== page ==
The coronavirus pandemic had a significant impact on Mexicans’ happiness in 2020, a new report indicates.
Mexico plummeted 23 places to the 46th happiest nation in the world, according to the 2020 happiness rankings in the latest edition of the United Nations’ World Happiness Report.
“Covid-19 has shaken, taken, and reshaped lives everywhere,” the report noted, and that is especially true in Mexico, where almost 200,000 people have lost their lives to the disease and millions lost their jobs last year as the economy recorded its worst downturn since the Great Depression.
Based on results of the Gallup World Poll as well as an analysis of data related to the happiness impacts of Covid-19, Mexico’s score on the World Happiness Report index was 5.96, an 8% slump compared to its average score between 2017 and 2019 when its average ranking was 23rd.
The only nations that dropped more than Mexico – the worst country to be in during the pandemic, according to an analysis by the Bloomberg news agency – were El Salvador, the Philippines and Benin.
Although it has recorded more coronavirus cases and Covid-19 deaths than any country in the world, the United States improved its happiness ranking to 14th in 2020 compared to an average of 16th between 2017 and 2019.
Finland ranked first with a score of 7.89, which indicates that Finns were on average 32% happier than Mexicans last year. Mexico’s score was just above that of Argentina, which ranked 47th, and just below that of Mongolia, which ranked 45th.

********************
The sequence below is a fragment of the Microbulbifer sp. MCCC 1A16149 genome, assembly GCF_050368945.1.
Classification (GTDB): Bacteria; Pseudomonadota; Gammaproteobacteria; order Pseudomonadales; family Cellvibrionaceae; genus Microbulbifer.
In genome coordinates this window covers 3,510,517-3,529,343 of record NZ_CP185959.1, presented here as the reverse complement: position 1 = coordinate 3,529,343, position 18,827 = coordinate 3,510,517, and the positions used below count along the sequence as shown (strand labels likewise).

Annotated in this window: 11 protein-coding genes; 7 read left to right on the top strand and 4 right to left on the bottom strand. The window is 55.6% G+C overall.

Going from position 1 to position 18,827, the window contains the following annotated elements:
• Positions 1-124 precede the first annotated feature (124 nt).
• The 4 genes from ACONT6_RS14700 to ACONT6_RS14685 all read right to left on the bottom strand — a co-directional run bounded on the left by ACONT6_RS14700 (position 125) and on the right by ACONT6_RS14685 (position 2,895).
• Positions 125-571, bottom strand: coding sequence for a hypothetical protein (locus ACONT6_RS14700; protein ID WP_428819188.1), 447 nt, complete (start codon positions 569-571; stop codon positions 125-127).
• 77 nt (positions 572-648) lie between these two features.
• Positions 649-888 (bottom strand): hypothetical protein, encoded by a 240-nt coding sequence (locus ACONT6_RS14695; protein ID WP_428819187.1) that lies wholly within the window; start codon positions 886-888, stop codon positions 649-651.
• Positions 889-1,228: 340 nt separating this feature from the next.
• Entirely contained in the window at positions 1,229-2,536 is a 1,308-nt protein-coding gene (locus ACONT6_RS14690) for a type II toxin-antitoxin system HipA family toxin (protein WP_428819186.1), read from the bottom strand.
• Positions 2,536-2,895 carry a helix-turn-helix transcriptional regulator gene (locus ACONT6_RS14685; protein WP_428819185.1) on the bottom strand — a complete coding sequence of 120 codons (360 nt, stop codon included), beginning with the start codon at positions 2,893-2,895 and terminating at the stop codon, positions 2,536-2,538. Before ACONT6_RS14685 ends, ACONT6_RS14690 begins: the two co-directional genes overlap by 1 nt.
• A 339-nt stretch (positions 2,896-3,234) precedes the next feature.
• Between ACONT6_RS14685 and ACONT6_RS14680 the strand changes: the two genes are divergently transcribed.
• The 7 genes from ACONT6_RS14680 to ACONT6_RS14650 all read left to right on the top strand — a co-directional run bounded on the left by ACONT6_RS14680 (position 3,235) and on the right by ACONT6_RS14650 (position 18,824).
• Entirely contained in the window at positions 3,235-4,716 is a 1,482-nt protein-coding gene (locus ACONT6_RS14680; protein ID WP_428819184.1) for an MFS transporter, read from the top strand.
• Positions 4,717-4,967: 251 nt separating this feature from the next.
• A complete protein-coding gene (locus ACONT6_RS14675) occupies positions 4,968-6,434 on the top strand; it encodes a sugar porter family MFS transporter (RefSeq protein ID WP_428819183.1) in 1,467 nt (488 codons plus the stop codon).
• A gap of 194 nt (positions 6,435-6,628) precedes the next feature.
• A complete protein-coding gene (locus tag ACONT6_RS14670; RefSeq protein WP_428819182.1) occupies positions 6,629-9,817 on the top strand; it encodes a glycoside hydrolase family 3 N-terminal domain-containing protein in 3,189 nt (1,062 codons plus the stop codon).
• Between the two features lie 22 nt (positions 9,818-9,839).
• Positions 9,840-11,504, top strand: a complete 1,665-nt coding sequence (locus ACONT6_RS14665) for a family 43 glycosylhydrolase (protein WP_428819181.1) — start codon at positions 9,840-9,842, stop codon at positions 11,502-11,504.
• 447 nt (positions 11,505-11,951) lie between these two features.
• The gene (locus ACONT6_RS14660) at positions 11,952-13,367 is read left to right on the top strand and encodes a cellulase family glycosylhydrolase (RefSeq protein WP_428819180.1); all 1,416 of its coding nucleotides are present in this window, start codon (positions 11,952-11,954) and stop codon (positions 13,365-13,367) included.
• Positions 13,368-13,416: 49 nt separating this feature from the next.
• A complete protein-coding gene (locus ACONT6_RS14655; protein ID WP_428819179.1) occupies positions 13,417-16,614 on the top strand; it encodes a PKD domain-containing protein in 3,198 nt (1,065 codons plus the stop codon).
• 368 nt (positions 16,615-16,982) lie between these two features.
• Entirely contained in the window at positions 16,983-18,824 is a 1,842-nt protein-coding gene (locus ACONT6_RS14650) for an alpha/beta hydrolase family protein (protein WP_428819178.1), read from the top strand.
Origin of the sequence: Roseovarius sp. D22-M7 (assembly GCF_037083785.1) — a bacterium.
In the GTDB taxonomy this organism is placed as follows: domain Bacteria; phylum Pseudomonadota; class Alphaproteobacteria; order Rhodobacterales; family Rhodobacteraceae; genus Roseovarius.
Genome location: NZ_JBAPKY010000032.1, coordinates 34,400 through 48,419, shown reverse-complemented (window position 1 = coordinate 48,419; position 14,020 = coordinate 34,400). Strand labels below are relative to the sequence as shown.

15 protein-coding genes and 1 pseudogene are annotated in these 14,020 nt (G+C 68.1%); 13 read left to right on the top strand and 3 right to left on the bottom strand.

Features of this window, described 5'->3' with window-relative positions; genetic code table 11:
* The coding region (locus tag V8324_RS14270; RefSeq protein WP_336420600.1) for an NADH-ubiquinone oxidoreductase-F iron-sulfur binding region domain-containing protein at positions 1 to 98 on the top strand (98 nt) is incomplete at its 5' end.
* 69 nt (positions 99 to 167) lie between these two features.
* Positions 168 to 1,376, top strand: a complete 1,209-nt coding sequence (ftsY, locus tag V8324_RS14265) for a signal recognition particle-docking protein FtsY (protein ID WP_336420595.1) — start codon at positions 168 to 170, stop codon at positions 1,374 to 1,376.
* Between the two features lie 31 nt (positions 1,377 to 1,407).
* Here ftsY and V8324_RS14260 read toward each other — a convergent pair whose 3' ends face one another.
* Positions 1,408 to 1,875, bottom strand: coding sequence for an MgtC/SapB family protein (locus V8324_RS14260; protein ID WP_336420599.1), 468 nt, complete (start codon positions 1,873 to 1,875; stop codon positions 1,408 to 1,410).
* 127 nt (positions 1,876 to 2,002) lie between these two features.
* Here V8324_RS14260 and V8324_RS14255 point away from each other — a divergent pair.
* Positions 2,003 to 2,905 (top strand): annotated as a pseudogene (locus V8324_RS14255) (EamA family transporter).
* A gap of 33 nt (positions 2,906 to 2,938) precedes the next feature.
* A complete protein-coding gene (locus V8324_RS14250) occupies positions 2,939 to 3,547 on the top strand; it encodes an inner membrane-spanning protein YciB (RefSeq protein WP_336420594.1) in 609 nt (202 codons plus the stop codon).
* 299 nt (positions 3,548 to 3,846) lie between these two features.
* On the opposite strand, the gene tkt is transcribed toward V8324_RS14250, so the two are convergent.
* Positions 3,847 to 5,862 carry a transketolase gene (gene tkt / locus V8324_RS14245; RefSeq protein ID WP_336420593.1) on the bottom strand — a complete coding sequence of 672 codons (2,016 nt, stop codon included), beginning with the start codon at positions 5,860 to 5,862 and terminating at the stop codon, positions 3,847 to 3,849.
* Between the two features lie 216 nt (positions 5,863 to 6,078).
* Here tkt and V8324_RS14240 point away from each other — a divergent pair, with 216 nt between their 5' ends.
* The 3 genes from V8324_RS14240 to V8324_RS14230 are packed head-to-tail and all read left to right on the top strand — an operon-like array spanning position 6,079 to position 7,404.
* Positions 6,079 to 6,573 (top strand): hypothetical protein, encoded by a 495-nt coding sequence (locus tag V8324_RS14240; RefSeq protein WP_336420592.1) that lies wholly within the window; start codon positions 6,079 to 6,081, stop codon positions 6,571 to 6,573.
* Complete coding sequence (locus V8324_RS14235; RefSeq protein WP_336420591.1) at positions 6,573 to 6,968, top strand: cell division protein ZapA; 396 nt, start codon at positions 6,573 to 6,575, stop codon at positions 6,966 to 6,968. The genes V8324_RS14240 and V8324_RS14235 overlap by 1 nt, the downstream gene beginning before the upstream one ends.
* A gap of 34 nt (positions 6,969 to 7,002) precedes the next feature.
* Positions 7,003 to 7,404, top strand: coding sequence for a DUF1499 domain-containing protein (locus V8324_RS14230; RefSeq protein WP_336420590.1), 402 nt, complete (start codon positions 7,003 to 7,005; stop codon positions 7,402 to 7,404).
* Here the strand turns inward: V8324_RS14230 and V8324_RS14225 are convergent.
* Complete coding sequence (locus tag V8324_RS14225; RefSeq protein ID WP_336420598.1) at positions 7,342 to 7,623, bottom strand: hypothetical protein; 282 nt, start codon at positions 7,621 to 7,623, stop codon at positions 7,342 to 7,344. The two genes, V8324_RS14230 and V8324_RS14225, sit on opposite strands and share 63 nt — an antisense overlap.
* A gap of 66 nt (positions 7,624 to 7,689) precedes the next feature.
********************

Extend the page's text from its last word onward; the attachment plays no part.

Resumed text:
Iceland ranked second followed by Denmark, Switzerland and the Netherlands, while Zimbabwe was 95th and last ahead of Tanzania, Jordan, India and Cambodia.
According to the official 2021 World Happiness Report ranking, which is based on countries’ average score between 2018 and 2020, Mexico is the 36th happiest nation in the world. Finland also ranked first on that index while Afghanistan ranked last in 149th place.
Given that Mexico’s decline in the rankings appears related to the severity of the coronavirus pandemic here, one might assume that the popularity of the federal government – which has been widely condemned for its management of the crisis from both a health and economic perspective – would take a hit.
But a poll published earlier this month found that 55.9% of respondents approved of President López Obrador’s management of the pandemic and 44% indicated that they would vote for the ruling Morena party if the election for federal deputies were held the day they were polled.
Support for Morena, which apparently got a shot in the arm from the national vaccination program even as it proceeded slowly, was more than four times higher than that for the two main opposition parties, the PAN and the PRI.
Still, Mexico’s slide in the happiness rankings could give López Obrador – who has claimed that ordinary Mexicans are happier with him in office – pause for thought.
One idea that the president could reconsider is his proposal to launch a homegrown “alternative index” that would measure people’s happiness and well-being in addition to economic growth.
Last May, not long after he declared that the pandemic had been controlled, López Obrador said he was working on a new index that would take people’s happiness into account.
“The technocrats won’t like it, … but if they don’t like it, it’s probably good for us. There are countries where the level of happiness is measured and that’s part of well-being. I’m making the formula, we’re going to apply it in Mexico,” he said May 21.
The president said last August that work on the index was progressing but there were no further updates as the pandemic death toll continued to rise, ultimately reaching a new monthly peak for fatalities in January.
With the death toll still rising by triple-digit figures on a daily basis (total Covid-19 deaths increased to 198,036 on Sunday) and with Mexicans evidently less happy now than they were before the pandemic, it will be unsurprising if López Obrador’s happiness index idea remains on the back burner in the months, or even years, ahead.
Mexico News Daily